The Greek and Hebrew terms that are translated as “hypocrite” in English typically have a counterpart in most languages. According to Bratcher / Nida (1961, p. 225), they can be categorized into the following categories:

  • those which employ some concept of “two” or “double”
  • those which make use of some expression of “mouth” or “speaking”
  • those which are based upon some special cultural feature
  • those which employ a non-metaphorical phrase

Following is a list of (back-) translations from some languages:

The English version of Sarah Ruden (2021) uses “play-actor.” She explains (p. li): “A hupokrites is fundamentally an actor. The word has deep negativity in the Gospels on two counts: professional actors were not respectable people in the ancient world, and traditional Judaism did not countenance any kind of playacting. I write ‘play-actor’ throughout.”

See also hypocrisy.

ships of Tarshish

The Hebrew that is translated in English as “as when an east wind shatters the ships of Tarshish” (New Revised Standard Version) or “like ships tossing in a furious storm” (Good News Translation) is translated in Afar as Alak gilite illih innah, gilitak wadir yuduuren.: “As sheep scatter back and forth from a wild animal.” (No ships in this part of the Afar desert.)

See also ship.


The Greek and Hebrew that are translated as “(become) pregnant” in English is rendered as “got belly” (Sranan Tongo and Kituba) as “having two bodies” (Indonesian), as “be-of-womb” (Sinhala), as “heavy” (Balinese), and as “in-a-fortunate-state” (Batak Toba). (Source: Reiling / Swellengrebel)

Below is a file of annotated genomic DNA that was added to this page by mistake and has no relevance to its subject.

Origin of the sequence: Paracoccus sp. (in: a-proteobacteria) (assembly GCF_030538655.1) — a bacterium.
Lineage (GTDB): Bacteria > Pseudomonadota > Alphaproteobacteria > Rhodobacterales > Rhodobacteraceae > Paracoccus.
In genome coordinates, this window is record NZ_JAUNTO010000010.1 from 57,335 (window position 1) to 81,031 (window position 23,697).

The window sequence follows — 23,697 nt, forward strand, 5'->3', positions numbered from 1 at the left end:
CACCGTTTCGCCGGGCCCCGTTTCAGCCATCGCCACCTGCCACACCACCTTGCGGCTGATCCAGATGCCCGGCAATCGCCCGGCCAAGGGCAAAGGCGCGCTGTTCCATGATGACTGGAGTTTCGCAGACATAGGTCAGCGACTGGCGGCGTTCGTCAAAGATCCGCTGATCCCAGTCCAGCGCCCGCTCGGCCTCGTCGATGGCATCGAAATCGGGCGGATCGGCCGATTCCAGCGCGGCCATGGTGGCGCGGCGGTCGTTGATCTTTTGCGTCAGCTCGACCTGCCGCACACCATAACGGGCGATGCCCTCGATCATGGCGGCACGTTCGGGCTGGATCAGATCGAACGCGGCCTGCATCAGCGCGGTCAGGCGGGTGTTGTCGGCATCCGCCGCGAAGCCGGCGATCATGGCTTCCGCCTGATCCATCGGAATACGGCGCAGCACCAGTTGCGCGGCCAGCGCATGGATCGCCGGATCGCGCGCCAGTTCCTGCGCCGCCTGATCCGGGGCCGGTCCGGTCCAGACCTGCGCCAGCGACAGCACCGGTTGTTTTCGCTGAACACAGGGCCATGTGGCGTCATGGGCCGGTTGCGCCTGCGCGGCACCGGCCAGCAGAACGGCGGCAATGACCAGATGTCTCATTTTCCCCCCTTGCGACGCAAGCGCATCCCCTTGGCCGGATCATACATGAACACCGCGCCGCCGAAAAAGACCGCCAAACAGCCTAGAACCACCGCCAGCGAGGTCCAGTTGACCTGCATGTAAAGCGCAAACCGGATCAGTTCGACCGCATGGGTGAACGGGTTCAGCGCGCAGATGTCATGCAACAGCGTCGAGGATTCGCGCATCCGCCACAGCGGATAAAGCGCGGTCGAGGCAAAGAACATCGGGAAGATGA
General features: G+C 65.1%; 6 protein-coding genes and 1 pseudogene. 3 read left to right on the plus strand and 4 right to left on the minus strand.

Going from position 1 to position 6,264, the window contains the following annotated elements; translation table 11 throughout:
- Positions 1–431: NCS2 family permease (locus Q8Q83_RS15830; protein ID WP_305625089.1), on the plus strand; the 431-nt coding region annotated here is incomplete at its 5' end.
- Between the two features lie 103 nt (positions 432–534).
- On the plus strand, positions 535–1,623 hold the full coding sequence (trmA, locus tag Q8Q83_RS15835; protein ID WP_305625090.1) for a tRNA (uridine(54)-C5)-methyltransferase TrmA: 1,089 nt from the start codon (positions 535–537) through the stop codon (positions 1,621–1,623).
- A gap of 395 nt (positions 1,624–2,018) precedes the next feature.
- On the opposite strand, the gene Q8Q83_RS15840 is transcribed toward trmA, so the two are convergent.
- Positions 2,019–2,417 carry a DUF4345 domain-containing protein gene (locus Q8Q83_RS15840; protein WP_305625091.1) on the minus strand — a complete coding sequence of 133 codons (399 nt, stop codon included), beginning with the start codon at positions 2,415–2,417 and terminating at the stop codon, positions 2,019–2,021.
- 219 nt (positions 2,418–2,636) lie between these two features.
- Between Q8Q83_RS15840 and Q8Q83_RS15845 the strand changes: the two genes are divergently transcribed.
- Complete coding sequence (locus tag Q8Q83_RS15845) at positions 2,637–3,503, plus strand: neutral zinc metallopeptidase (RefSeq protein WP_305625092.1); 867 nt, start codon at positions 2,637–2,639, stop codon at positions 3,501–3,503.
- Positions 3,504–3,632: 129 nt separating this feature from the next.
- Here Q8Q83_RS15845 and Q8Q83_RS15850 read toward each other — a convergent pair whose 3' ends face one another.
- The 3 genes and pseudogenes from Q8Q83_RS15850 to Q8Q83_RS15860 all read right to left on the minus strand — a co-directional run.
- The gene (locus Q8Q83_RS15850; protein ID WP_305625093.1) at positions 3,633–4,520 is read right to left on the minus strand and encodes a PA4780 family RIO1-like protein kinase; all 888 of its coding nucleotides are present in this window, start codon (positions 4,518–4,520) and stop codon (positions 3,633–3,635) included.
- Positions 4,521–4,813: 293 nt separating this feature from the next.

In Kafa it is translated as “having two lives.” (Source: Loren Bliese)

In Mairasi it is translated as “have a soul [ghost].” (Source: Enggavoter, 2004)


The Hebrew that has been translated in some English versions as “stranger” is translated into Afar as “non-relative.”

heifer, stallion

In Afar “you frisk about like a heifer on the grass, and neigh like stallions” is translated as Qaysok cayya iyyeh xobbaaqa gaalih innah xobbaqten. Canak cayye mooyuh innah kaqitten.: “You frisk like camels satisfied with grass, and jump like goat kids satisfied with milk.” (Horses don’t survive in the Afar desert, but camels thrive.)

turned aside after gain

The Hebrew that is translated as “turned aside after gain” in many English versions is translated into Anuak as “livers became big for things.”

For other translations using the term “liver” in Anuak see here and see Seat of the Mind for traditional views of “ways of knowing, thinking, and feeling.”

bird hatching eggs that it did not lay

The Hebrew simile of (what is translated in English as) “a bird hatching eggs that it didn’t lay” is not clear in Afar so it was changed to “like a man who wants to inherit property which his parents didn’t leave to him.”